Industry representatives sharply disputed Total Asset’s accusations, saying they strive to pay out life insurance claims owed to all policy beneficiaries.
“We’ve been cooperating [with the state] from the very beginning,” said Newark, N.J.-based Prudential’s chief communications officer, Bob DeFillippo, who declined to comment on the litigation. “Our aim has always been to pay people what we owe them.”
Industry representatives say that when they confirm a policyholder has died and they find beneficiaries, payments are issued.
But that two-pronged process is not as simple as it sounds — and has had a built-in disincentive that works in favor of the insurers, according to Florida regulators. That’s because if insurers cannot verify a death, they can refrain from paying life insurance benefits.
The controversy over the alleged failure of major life insurance companies to pay off the beneficiaries of deceased policyholders has been escalating since 2009.
Regulators in Florida, New York, California and other states discovered that life insurers were using data called the Social Security Death Master File to determine when annuity owners had died so they could stop making payments to them. At the same time, the insurers were not regularly reviewing that same list to verify when life insurance policyholders had died, so their beneficiaries could be compensated.
Under Florida’s settlements with the insurers, they are required to monitor for policyholders’ deaths by regularly checking Social Security’s list. They have up to five years to confirm any deaths and find beneficiaries through a last-known address. If the insurers cannot locate any beneficiaries, the proceeds must be turned over to the state.
Potential beneficiaries can search the state’s public database (www.fltreasurehunt.org) to see if they are due benefits and then claim the proceeds. The state also actively looks for heirs — and has found some whom the insurers failed to locate.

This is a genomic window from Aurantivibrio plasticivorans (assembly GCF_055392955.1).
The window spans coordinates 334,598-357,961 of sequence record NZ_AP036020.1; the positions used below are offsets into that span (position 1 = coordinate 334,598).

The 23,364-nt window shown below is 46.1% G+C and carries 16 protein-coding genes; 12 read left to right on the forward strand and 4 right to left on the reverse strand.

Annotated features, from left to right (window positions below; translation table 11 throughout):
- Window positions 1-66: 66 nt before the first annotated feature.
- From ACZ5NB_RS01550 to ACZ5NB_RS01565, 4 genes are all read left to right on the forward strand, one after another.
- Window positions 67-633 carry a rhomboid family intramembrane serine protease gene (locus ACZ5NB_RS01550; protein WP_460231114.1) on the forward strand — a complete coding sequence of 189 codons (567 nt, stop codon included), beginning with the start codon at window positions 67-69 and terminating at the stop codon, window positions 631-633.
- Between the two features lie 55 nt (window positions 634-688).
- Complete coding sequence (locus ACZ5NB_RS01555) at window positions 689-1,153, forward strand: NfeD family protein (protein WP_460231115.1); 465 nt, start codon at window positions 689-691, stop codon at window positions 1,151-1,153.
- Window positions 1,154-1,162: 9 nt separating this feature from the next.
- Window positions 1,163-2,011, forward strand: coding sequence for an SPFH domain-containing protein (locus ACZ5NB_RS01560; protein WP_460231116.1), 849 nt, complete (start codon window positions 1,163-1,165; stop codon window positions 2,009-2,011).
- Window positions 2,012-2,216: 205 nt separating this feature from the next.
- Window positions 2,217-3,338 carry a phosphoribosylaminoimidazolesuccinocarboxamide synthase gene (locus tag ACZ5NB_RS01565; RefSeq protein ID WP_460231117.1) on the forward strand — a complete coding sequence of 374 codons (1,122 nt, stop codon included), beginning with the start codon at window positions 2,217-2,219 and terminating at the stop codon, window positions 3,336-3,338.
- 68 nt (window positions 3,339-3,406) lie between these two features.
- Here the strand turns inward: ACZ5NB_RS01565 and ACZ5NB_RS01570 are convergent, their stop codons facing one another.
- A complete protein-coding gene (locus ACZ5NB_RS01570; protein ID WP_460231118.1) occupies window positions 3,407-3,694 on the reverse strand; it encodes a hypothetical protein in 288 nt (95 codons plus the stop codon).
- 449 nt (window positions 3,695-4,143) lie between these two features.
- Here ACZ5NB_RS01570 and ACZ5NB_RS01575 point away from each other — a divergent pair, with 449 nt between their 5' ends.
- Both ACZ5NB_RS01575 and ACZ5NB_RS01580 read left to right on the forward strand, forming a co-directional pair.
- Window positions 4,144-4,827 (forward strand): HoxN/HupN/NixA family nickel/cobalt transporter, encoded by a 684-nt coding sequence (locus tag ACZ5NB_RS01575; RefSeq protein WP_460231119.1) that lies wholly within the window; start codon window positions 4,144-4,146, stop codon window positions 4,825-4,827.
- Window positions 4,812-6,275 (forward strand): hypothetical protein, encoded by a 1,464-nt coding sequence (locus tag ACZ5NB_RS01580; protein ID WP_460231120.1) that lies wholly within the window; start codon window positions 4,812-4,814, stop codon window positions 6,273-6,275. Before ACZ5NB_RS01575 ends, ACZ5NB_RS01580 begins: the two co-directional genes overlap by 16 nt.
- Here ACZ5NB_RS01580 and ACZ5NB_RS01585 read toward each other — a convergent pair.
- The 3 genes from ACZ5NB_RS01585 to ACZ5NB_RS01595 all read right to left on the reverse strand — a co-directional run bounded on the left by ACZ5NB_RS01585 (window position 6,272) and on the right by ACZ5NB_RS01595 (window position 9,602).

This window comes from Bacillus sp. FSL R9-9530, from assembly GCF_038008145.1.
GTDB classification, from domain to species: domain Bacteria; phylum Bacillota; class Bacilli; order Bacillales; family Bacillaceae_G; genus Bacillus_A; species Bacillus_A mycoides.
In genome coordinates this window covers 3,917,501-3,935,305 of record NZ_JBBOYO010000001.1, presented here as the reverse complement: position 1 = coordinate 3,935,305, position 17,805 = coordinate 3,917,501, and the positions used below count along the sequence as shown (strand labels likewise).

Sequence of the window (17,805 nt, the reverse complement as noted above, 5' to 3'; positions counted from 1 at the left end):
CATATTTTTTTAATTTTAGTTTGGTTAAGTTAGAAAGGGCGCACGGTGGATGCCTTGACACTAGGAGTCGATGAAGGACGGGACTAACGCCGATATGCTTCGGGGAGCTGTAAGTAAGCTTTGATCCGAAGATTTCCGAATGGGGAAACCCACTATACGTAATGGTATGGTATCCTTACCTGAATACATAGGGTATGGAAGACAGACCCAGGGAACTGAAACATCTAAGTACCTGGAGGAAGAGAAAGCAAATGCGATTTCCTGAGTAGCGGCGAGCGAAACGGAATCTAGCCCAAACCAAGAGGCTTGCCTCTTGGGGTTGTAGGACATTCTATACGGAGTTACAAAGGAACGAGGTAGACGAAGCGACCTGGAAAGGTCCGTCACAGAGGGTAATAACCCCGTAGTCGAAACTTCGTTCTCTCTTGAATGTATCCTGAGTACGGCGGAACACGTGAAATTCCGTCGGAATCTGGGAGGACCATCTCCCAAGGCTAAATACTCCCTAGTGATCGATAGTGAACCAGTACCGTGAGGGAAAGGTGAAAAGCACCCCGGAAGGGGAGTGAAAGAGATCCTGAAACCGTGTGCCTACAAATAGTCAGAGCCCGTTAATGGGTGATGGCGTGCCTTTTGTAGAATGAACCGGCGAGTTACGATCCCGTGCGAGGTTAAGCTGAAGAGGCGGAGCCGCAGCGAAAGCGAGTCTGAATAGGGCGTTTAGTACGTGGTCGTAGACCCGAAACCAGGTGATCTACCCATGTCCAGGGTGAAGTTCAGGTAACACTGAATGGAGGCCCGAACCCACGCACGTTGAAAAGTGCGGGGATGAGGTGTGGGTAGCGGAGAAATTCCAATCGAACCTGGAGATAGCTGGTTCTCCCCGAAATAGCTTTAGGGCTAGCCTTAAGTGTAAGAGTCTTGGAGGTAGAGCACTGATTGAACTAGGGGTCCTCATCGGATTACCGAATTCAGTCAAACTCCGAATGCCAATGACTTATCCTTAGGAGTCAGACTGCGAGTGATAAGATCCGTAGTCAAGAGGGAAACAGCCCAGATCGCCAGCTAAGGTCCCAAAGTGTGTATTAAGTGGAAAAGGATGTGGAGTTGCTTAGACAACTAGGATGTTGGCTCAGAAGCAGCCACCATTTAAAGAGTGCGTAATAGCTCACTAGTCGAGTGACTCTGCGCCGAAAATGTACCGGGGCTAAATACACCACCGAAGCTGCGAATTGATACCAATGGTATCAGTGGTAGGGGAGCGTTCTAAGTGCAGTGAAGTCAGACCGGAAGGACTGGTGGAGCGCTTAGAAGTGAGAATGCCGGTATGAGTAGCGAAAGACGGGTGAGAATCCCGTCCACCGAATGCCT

Once the pot of unclaimed money reaches $15 million, the state transfers some of it into a fund for public education. But there is no time limit on making a claim; proceeds from life-insurance policies dating back to the ’40s are still available for claiming.
As part of the state’s settlements, the three insurers have turned over the names of about 10,000 deceased policyholders with unclaimed life insurance benefits: John Hancock (3,083); Prudential (1,590); and MetLife (5,227), records show. Of those, beneficiaries have received 378 John Hancock claims amounting to $1.9 million, 37 Prudential claims for $134,852, and just three MetLife claims for $994.
Also, the three insurers have made $7 million in payments for the cost of Florida’s regulatory investigation and monitoring of the industry’s compliance, according to state officials.
Anna Alexopoulos, a spokeswoman for the state Department of Financial Services, which manages the unclaimed property list, said the latest figures “represent the first of what will ultimately be numerous” benefits turned over by the three companies on accounts dating back potentially decades.
She said the state conducts its own record searches and sends out notices with claim forms to potential beneficiaries.